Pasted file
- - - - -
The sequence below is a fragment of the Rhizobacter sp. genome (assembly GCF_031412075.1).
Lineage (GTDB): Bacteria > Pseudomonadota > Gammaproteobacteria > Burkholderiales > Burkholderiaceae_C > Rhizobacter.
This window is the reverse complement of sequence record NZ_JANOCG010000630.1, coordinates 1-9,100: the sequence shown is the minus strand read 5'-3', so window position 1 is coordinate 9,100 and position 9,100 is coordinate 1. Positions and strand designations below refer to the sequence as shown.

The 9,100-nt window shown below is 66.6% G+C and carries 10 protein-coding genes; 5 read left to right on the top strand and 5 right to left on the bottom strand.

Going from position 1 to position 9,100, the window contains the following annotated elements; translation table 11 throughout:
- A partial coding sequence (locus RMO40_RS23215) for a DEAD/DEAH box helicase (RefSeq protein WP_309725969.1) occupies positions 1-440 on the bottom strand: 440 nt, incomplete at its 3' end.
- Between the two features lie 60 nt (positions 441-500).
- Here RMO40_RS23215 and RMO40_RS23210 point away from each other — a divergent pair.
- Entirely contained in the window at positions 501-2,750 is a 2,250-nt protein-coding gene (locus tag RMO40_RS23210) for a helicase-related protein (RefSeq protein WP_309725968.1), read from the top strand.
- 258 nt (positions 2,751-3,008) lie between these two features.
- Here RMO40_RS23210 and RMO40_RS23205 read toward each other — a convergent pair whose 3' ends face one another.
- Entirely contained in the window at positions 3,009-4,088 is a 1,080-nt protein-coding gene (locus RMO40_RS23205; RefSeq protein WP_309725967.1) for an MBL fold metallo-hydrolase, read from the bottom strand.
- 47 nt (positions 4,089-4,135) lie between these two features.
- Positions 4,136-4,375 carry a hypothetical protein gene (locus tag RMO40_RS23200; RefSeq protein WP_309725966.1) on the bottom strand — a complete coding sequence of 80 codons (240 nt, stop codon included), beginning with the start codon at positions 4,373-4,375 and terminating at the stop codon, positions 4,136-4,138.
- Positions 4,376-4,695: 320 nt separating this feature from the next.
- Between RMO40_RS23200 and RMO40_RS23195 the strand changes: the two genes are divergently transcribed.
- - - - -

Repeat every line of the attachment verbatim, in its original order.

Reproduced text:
The sequence below is a fragment of the Rhizobacter sp. genome (assembly GCF_031412075.1).
Lineage (GTDB): Bacteria > Pseudomonadota > Gammaproteobacteria > Burkholderiales > Burkholderiaceae_C > Rhizobacter.
This window is the reverse complement of sequence record NZ_JANOCG010000630.1, coordinates 1-9,100: the sequence shown is the minus strand read 5'-3', so window position 1 is coordinate 9,100 and position 9,100 is coordinate 1. Positions and strand designations below refer to the sequence as shown.

The 9,100-nt window shown below is 66.6% G+C and carries 10 protein-coding genes; 5 read left to right on the top strand and 5 right to left on the bottom strand.

Going from position 1 to position 9,100, the window contains the following annotated elements; translation table 11 throughout:
- A partial coding sequence (locus RMO40_RS23215) for a DEAD/DEAH box helicase (RefSeq protein WP_309725969.1) occupies positions 1-440 on the bottom strand: 440 nt, incomplete at its 3' end.
- Between the two features lie 60 nt (positions 441-500).
- Here RMO40_RS23215 and RMO40_RS23210 point away from each other — a divergent pair.
- Entirely contained in the window at positions 501-2,750 is a 2,250-nt protein-coding gene (locus tag RMO40_RS23210) for a helicase-related protein (RefSeq protein WP_309725968.1), read from the top strand.
- 258 nt (positions 2,751-3,008) lie between these two features.
- Here RMO40_RS23210 and RMO40_RS23205 read toward each other — a convergent pair whose 3' ends face one another.
- Entirely contained in the window at positions 3,009-4,088 is a 1,080-nt protein-coding gene (locus RMO40_RS23205; RefSeq protein WP_309725967.1) for an MBL fold metallo-hydrolase, read from the bottom strand.
- 47 nt (positions 4,089-4,135) lie between these two features.
- Positions 4,136-4,375 carry a hypothetical protein gene (locus tag RMO40_RS23200; RefSeq protein WP_309725966.1) on the bottom strand — a complete coding sequence of 80 codons (240 nt, stop codon included), beginning with the start codon at positions 4,373-4,375 and terminating at the stop codon, positions 4,136-4,138.
- Positions 4,376-4,695: 320 nt separating this feature from the next.
- Between RMO40_RS23200 and RMO40_RS23195 the strand changes: the two genes are divergently transcribed.